By Justin Sondel firstname.lastname@example.org
Niagara Gazette — TOWN OF NIAGARA — Supervisor Steve Richards says it’s much ado about nothing, no more than a private investigator’s routine review of worker’s compensation claim.
For a town councilman, several of his neighbors living in Belden Center and the owner of one local automotive shop, the presence of a private investigator in the town has prompted not only uneasy feelings, but questions about who is being watched, and by whom.
Richards confirmed to the Niagara Gazette that a private investigator has been conducting surveillance at various locations in the town in recent weeks. He said the individual is working for the town’s insurance provider as part of a review of a personnel matter that Richards is not legally allowed to discuss in detail in public.
The investigator’s presence has raised suspicions among some town residents and at least one town official.
On his Facebook page, town councilman and Belden Center resident Rob Clark has chronicled his encounters with a pair of vehicles spotted on several occasions in his neighborhood. Some of Clark’s neighbors have done the same, expressing concerns about the presence of the two cars, one a green Pontiac and the other a red Acura.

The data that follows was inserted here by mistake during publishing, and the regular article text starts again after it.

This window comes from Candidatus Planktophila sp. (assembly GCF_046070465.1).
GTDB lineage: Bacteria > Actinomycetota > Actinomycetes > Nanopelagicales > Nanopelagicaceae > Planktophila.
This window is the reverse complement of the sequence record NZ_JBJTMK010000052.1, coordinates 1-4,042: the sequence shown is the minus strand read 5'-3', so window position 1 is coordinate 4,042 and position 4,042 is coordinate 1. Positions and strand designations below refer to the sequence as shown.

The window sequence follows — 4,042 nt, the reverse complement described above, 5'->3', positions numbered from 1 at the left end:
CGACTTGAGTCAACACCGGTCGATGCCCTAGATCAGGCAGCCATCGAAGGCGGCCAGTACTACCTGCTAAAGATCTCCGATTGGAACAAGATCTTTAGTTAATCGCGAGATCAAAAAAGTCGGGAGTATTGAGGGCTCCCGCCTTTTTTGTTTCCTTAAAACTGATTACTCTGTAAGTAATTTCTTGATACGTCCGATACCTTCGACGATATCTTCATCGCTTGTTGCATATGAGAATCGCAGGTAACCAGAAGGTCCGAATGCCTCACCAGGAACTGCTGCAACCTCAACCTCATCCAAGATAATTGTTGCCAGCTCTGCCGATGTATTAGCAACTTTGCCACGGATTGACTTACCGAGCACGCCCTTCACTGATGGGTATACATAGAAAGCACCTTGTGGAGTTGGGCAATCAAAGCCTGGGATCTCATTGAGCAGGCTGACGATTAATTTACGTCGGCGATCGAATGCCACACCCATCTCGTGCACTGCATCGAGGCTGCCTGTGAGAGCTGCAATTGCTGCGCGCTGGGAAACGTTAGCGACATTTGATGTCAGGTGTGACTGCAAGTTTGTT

“I live in one of those neighborhoods where if someone doesn’t belong people will notice,” Clark said. “The neighbors are all worried.”
H. James Suitor, the town’s chief of police, said there were calls for a suspicious vehicle in Belden Center and after investigating police found that a licensed private investigator was working in the neighborhood, but he did not know the nature of the investigator’s work.
“We don’t have the right to ask who he is investigating,” Suitor said.
Pretoria Street resident Donald Horton said he recently approached the Acura while it was parked in front of his home. Horton said he asked the person in the car to get off of his lawn after being told by the man inside that he was there on “legal business.”
“It makes you feel creeped out,” Horton said.
Ryan Thomason, who lives next door to Clark, said he approached the green Pontiac, snapping photos of the vehicle’s license plate and attempting to get some shots of the person inside. Thomason said the vehicle’s tinted windows obscured his view as did its occupant who attempted to block him by placing a sunscreen over the vehicle’s windshield.